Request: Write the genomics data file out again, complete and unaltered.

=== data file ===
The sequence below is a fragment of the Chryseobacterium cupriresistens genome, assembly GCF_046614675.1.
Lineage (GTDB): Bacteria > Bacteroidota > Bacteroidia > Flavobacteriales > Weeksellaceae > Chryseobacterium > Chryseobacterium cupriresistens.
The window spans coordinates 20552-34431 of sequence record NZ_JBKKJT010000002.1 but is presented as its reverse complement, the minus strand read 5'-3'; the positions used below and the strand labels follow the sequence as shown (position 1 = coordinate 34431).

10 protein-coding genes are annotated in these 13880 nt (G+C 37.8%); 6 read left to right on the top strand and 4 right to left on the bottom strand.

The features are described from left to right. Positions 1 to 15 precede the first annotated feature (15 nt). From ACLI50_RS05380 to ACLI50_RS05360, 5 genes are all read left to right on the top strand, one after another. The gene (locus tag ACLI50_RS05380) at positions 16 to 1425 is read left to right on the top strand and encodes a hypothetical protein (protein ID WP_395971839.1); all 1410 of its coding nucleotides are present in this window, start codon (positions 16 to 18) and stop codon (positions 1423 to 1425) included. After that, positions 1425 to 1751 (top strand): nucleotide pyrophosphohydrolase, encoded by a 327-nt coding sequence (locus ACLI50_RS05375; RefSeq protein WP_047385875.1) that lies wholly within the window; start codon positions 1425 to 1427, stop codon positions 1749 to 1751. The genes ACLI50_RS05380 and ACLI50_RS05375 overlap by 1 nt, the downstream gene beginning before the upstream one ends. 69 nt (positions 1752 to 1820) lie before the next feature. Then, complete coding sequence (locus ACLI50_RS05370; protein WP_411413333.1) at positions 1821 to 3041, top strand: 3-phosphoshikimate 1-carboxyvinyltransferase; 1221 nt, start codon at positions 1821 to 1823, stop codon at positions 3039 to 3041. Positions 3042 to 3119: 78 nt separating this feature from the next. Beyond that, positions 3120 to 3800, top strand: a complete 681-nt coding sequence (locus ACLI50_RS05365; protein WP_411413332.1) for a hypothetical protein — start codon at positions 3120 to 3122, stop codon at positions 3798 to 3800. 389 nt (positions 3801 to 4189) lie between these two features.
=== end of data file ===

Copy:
The sequence below is a fragment of the Chryseobacterium cupriresistens genome, assembly GCF_046614675.1.
Lineage (GTDB): Bacteria > Bacteroidota > Bacteroidia > Flavobacteriales > Weeksellaceae > Chryseobacterium > Chryseobacterium cupriresistens.
The window spans coordinates 20552-34431 of sequence record NZ_JBKKJT010000002.1 but is presented as its reverse complement, the minus strand read 5'-3'; the positions used below and the strand labels follow the sequence as shown (position 1 = coordinate 34431).

10 protein-coding genes are annotated in these 13880 nt (G+C 37.8%); 6 read left to right on the top strand and 4 right to left on the bottom strand.

The features are described from left to right. Positions 1 to 15 precede the first annotated feature (15 nt). From ACLI50_RS05380 to ACLI50_RS05360, 5 genes are all read left to right on the top strand, one after another. The gene (locus tag ACLI50_RS05380) at positions 16 to 1425 is read left to right on the top strand and encodes a hypothetical protein (protein ID WP_395971839.1); all 1410 of its coding nucleotides are present in this window, start codon (positions 16 to 18) and stop codon (positions 1423 to 1425) included. After that, positions 1425 to 1751 (top strand): nucleotide pyrophosphohydrolase, encoded by a 327-nt coding sequence (locus ACLI50_RS05375; RefSeq protein WP_047385875.1) that lies wholly within the window; start codon positions 1425 to 1427, stop codon positions 1749 to 1751. The genes ACLI50_RS05380 and ACLI50_RS05375 overlap by 1 nt, the downstream gene beginning before the upstream one ends. 69 nt (positions 1752 to 1820) lie before the next feature. Then, complete coding sequence (locus ACLI50_RS05370; protein WP_411413333.1) at positions 1821 to 3041, top strand: 3-phosphoshikimate 1-carboxyvinyltransferase; 1221 nt, start codon at positions 1821 to 1823, stop codon at positions 3039 to 3041. Positions 3042 to 3119: 78 nt separating this feature from the next. Beyond that, positions 3120 to 3800, top strand: a complete 681-nt coding sequence (locus ACLI50_RS05365; protein WP_411413332.1) for a hypothetical protein — start codon at positions 3120 to 3122, stop codon at positions 3798 to 3800. 389 nt (positions 3801 to 4189) lie between these two features.